Doughnuts have become an integral part of American culture, loved for providing us with mouths full of comfort and loathed for ruining our diets. Beyond this love/hate relationship is another duality we apparently feel very passionately about: The correct spelling. Is it doughnut or donut?
Doughnut is the old-school, original term, but donut is picking up steam and is more popular in our ever-expanding online world. So is there a right way to spell our favorite ringed food of all time? Let's settle this.
It's difficult to pin down the exact date of the doughnut's inception, but it's quite clear that the first printed mention of the fried treat referred to it as "dough-nut," spelled out to its full glory (and with an added hyphen). In 1809, Washington Irving wrote lovingly of the foodstuff in "A History of New York, from the Beginning of the World to the End of the Dutch Dynasty:"
“Sometimes the table was graced with immense apple-pies, or saucers full of preserved peaches and pears; but it was always sure to boast of an enormous dish of balls of sweetened dough, fried in hog’s fat, and called dough-nuts, or oly koeks: a delicious kind of cake, at present scarce known in this city, excepting in genuine Dutch families.”
(Oly koeks translates to "oily cakes," a far less appetizing name than doughnuts. Just imagine -- if they were still called "oily cakes" today, do you think we'd have two food holidays named after them? Would Homer Simpson have ever uttered the phrase, "Mmmmm, oily cakes?" But we digress.)
At some point -- a very low point in our history, if you ask some -- the term "donut" came into being. According to Merriam-Webster, "donut" has appeared in published, edited text since the mid-20th century, and it may have gained momentum thanks to phonetic-based spelling reform, of which Benjamin Franklin and Noah Webster were fond. That tradition turned words like catalogue into catalog, through into thru, and ... doughnut into donut.
But the real culprit is likely Dunkin' Donuts, which launched -- you guessed it -- smack in the middle of the 20th century, aka 1950. The following graph from Google Books Ngram shows data from 1900 to 2008, comparing the number of references from published literature for the terms doughnut and donut. Though it shows that doughnut has always been favored in the world of publishing, it's important to note the donut spike right after 1950 ...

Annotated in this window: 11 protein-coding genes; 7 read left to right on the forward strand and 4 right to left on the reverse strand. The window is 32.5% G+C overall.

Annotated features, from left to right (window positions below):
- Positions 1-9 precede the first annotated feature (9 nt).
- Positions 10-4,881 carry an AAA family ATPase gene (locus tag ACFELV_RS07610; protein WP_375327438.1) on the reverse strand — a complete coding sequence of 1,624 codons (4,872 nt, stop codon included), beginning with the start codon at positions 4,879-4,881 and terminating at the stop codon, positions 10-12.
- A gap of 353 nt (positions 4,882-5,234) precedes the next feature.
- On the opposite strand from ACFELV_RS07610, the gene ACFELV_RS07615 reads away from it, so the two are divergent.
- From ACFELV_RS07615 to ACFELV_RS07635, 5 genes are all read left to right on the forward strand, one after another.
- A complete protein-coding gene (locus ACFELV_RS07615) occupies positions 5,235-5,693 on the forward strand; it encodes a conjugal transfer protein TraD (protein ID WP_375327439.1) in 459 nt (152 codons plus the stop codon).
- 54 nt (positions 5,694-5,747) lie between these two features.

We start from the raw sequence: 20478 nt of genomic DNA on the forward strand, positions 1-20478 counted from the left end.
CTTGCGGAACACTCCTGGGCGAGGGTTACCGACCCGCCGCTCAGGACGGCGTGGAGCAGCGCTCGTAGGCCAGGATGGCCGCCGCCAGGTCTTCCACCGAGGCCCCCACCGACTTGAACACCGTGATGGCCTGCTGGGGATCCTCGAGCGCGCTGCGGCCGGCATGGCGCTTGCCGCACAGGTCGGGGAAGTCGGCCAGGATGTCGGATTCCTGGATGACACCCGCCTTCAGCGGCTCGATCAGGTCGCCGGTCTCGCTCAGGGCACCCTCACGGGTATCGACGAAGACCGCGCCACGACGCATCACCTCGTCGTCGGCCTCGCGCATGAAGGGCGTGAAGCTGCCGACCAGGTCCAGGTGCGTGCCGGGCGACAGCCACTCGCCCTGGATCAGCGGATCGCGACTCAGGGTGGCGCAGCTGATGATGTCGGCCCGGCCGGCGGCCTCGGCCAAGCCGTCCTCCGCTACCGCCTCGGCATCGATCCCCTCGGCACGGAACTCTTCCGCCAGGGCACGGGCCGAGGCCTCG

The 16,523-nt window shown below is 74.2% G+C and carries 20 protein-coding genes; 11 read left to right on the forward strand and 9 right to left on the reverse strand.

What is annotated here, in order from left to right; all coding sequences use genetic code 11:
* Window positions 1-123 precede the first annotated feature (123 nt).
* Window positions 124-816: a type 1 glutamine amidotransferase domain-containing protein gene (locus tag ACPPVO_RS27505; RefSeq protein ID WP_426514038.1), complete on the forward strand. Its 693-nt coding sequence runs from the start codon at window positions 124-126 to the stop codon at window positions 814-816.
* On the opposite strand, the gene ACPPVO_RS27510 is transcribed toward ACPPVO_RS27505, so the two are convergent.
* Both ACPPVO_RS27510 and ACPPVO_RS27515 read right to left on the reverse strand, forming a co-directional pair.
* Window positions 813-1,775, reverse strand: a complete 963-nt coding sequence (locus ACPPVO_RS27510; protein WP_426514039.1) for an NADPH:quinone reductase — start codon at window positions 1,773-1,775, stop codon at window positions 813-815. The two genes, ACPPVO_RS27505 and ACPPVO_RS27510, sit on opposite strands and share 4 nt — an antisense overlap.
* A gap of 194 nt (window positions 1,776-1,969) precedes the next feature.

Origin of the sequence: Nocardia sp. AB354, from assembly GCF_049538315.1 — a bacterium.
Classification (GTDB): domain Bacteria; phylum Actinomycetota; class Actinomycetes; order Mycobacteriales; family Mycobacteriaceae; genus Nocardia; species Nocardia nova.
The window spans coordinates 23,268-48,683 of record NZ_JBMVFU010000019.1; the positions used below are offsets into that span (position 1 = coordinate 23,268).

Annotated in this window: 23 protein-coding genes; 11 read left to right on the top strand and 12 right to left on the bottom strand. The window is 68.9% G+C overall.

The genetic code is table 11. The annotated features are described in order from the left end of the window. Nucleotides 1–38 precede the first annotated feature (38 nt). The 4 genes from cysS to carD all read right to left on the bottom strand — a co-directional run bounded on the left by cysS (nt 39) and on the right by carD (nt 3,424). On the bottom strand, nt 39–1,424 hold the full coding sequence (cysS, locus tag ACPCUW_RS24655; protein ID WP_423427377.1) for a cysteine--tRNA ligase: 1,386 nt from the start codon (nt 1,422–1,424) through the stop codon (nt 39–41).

While the graph above shows doughnut is the favored term in the publishing world (and it's also the preferred term among grammar nuts on the site Grammarly), the opposite is true on the internet. A comparison of the performance of doughnut vs. donut between 2004-2016 via Google Trends yields donut as the clear winner. (Thus proving the internet doesn't give two hoots about formal grammar.)
These days, most official style guides and dictionaries prefer the term doughnut. The AP Stylebook favors doughnut, to conform with Webster's New World College Dictionary, the Stylebook's primary reference. Score two points for doughnut.
Another dictionary officially favors doughnut as well. A search for the term "donut" on Merriam-Webster suggests that donut is only a variant of doughnut. Three points for doughnut.
So which spelling is correct? Both. Doughnut is preferred by style guides and dictionaries, but donut has become an acceptable substitute in our lexicon.
Here at HuffPost, we've been waging an inner battle for years, at times fluctuating (15 Donut Holes That Are Better Than Actual Donuts, vs. The Greatest Homemade Doughnut Recipes You'll Ever Find). Because donut is the higher-searched-for term (and we naturally want to win the internet), we've often been tempted to go with "donut." But our hearts are telling us to go with "doughnut," and here's why.
Doughnuts deserve every letter they can get. They have, after all, fried in hot vats of oil for us. When we take the "ugh" out of doughnuts, we're extracting the three letters that embody the feeling of disappointed doughnuts all around the world: Ugh.
Don't disappoint the doughnut.